AMJ: How do you understand the word “routes” in the theme? Will the Biennale discuss the artistic motif of “escaping” from a historical and geographical perspective? Or will it study how people “escape” reality through art from a behavioral and sociological angle?
Dr. Poshyananda: “Route” refers to both the trajectory in time and space, as well as the behavioral approach. I think the dimensions overlap with each other. Take “migration” as an instance, when a project attempts to study this motif in art history, it’s impossible to avoid discussing how people resist or compromise with his/her nationality and cultural background at the same time - which form a study on the approaches to “escape”.
Jitsing Somboon (Thailand)
‘Paths of Faith’ 2018
installation/clothes made of micro poly fabric with silkscreen print, CNC cut on plywood sheets, and steel with white color
170 x 50 x 170 cm.
Art for sharing
AMJ: If we view the city of Bangkok itself as an oeuvre, completed together by locals and external visitors, it seems to be a perfect demonstration of the themes, “Beyond Bliss” and “Escape Routes”. How do you interpret the relationship between the BAB themes and the city?
Dr. Poshyananda: The city itself is one of our essential inspiration sources. As a renowned resort city, it somewhat bears the world’s utopian dreams. A universal quest - for immortality, eternal happiness and superhuman powers - is strongly demonstrated here.
Nino Sarabutra (Thailand)
‘WHAT WILL YOU LEAVE BEHIND?’ 2012
125,000 unglazed porcelain, Dimensions variable
Collection of the Artist
And like Shanghai, Bangkok is a melting pot, where various subcultures, religions, and political forces meet and collide. The BAB attempts to penetrate some boundaries by unfolding itself throughout the city, manifesting across multiple sites, from the Temple of Dawn, Temple of the Reclining Buddha, and the Temple of Iron Fences, to venues includingBAB Box @ One Bangkok, Bangkok Art and Culture Centre, Museum Siam, Lhong 1919, as well as leading participating department stores.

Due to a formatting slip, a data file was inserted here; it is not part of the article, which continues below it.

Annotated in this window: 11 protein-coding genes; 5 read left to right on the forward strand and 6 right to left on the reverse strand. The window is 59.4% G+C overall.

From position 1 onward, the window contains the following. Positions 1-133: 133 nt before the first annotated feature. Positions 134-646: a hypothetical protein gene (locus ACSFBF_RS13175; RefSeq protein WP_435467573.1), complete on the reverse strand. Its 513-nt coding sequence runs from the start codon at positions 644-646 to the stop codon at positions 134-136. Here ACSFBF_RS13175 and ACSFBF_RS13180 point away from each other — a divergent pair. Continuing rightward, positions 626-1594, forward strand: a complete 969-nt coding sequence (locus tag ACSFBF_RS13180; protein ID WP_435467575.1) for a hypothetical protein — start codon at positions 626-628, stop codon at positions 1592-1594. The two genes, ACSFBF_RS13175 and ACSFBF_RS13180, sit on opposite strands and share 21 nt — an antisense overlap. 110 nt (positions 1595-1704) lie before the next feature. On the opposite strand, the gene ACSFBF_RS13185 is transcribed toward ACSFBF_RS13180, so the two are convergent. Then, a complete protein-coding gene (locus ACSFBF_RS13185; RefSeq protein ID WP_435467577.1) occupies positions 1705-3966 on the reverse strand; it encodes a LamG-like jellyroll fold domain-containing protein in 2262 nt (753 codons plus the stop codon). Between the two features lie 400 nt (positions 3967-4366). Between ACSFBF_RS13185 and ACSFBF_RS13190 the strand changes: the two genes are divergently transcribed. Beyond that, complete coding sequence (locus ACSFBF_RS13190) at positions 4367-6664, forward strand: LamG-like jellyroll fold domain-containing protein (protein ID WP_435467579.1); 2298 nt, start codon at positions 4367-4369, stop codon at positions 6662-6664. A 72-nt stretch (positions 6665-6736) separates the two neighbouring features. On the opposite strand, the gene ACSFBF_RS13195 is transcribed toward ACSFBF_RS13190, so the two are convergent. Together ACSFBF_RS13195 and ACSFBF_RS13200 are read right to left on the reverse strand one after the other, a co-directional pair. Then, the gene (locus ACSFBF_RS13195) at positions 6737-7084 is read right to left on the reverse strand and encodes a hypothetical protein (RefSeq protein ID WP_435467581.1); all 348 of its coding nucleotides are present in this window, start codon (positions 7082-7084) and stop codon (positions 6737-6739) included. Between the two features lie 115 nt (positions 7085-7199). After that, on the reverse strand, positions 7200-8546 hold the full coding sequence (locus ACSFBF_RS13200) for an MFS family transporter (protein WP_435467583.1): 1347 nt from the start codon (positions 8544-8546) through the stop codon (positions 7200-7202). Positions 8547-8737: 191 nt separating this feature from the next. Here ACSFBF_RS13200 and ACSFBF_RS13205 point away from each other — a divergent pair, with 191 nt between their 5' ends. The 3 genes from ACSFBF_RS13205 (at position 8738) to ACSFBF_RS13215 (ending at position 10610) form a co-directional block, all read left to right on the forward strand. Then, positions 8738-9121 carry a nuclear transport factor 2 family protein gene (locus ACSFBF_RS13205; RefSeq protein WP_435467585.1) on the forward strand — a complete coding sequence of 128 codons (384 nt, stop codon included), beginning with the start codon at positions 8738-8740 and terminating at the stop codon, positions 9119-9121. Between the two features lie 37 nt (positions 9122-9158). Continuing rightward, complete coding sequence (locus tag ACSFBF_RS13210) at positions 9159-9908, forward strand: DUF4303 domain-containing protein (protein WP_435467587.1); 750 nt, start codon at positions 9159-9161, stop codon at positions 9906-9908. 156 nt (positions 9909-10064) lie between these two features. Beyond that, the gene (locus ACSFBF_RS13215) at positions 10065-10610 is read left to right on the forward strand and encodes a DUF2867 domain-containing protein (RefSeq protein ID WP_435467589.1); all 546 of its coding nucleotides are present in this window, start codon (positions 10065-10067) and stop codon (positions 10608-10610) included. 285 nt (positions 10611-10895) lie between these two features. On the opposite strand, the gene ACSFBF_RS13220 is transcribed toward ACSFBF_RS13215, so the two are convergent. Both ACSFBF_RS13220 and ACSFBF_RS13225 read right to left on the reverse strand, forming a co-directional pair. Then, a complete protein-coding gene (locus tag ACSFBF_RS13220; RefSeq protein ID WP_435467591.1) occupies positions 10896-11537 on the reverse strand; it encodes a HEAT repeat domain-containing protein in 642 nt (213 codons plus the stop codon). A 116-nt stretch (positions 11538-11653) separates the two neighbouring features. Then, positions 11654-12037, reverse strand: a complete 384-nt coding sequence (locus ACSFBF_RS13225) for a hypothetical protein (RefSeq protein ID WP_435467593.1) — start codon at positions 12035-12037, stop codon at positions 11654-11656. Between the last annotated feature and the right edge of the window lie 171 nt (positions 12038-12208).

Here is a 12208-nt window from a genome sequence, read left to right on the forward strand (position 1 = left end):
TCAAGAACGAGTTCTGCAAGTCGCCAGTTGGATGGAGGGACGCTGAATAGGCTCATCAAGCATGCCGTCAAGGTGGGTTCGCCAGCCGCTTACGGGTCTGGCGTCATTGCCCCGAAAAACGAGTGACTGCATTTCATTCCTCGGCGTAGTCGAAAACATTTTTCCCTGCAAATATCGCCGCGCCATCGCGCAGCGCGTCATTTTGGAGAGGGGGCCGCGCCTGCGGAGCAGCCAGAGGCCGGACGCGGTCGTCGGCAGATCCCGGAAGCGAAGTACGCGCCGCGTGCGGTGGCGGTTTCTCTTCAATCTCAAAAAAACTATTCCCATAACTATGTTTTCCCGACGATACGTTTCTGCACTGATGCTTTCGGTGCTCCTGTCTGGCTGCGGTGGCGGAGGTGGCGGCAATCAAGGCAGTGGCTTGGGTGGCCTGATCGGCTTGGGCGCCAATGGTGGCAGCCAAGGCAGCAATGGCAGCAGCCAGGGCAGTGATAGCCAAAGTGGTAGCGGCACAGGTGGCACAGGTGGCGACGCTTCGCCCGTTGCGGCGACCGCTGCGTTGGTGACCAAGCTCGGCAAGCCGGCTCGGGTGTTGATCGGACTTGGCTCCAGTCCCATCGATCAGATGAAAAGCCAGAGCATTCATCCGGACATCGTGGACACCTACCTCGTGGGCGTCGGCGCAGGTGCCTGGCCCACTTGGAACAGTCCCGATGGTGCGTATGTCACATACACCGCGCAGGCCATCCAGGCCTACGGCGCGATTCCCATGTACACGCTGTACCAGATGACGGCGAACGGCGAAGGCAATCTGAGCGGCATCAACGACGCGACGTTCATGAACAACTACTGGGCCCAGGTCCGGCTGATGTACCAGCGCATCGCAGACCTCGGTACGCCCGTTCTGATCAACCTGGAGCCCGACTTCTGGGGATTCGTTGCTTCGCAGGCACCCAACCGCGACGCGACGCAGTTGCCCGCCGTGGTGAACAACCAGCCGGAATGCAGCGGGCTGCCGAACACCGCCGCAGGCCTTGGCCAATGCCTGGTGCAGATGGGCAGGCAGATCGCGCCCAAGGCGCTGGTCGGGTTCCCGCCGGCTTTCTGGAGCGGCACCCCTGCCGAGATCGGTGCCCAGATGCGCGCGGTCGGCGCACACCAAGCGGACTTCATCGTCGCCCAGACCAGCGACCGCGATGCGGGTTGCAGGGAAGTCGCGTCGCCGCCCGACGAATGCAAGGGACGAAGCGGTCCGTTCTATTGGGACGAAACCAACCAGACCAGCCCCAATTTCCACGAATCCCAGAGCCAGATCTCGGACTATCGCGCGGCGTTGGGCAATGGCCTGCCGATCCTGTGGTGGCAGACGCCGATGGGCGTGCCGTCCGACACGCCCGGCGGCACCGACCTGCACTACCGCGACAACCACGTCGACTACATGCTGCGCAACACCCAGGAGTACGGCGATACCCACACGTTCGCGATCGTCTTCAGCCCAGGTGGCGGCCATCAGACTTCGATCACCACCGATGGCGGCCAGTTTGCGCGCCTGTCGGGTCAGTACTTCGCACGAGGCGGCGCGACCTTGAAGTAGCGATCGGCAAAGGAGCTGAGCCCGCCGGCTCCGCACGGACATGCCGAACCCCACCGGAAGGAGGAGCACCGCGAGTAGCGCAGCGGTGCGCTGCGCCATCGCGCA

Huang Yong Ping (China, France)
‘Zou You He Che’ 2005
7.5 x 2 x 3.5 m.
AMJ: Leaving aside the plentiful cultural contexts offered by the city, do you think the Thai art scene is a “developed” one, and what challenges do your team face when organizing the Biennale?
Dr. Poshyananda: The local contemporary art scene is actually developing, it is in a young age. Its immaturity is most conspicuous in the art market: artists and galleries often fail to build long-term and effective cooperative relationships; the art auction rules are constantly broken by backstage deals. The fact that different parties can't reach a consensus on the value of contemporary art is detrimental to art practices. But the bright side is that we saw some local gallery owners persistent in supporting art projects for nearly 20 years even if there hasn’t been reliable financial returns. Auction houses, like Christie’s Bangkok office, endeavor to change the picture in their sector as well. Also, many talented curators and artists are discovered here.
Tao Hui (China)
‘The Dusk of Teheran’ 2014
single channel HD video, 4 mins 14 sec
Collection of the Artist
As for the BAB, we try to integrate localism with internationality. First we are fortunate to have this amazing curatorial team consisting of Thai art professionals, including Dr. Sook-Kyung Lee, Dow Wasiksiri, Asst. Prof. Wutigorn Kongka and Ong Puay Khim. We also received great support from our international advisory panel, which includes renowned performance artist Marina Abramović and acclaimed curators and art historians, Fumio Nanjo, Alexandra Munroe and David Elliott.Challenges are overcome through the collaborative work among them.
AMJ: Could you give us a brief introduction to the BAB operational rules? And which stage are we in for the upcoming edition?
Dr. Poshyananda: There won’t be national pavilions. Instead, artists will represent themselves. We plan to invite 75 artists for next edition through 3 different approaches: first, the aforementioned curatorial team searches for suitable artists in their daily work; second, the international advisors recommend some names; and third, open call offers an opportunity to all artists from around the world to be part of BAB 2020 (see www.bkkartbiennale.com), which is now available until 25 December 2019.
The first 16 contemporary artists who will be part of Bangkok Art Biennale 2020 are:
1. Anish Kapoor, UK
2. Araya Rasdjarmrearnsook, Thailand
3. Bill Viola, USA
4. Julia Fullerton-Batten, Germany
5. Leandro Erlich, Argentina
6. Melati Suryodarmo, Indonesia
7.Dinh Q. Lê, Vietnam
8. Rirkrit Tiravanija, Thailand
9. Lu Yang, China
10. Zhang Kechun, China
11. Nipan Oranniwesna, Thailand
12. Ana Prvački, Serbia
13. Thanet Aowsinsiri, Thailand
14. Baatarzorig Batjargal, Mongolia
15. Yuree Kensaku, Thailand
16. Ho Rui An, Singapore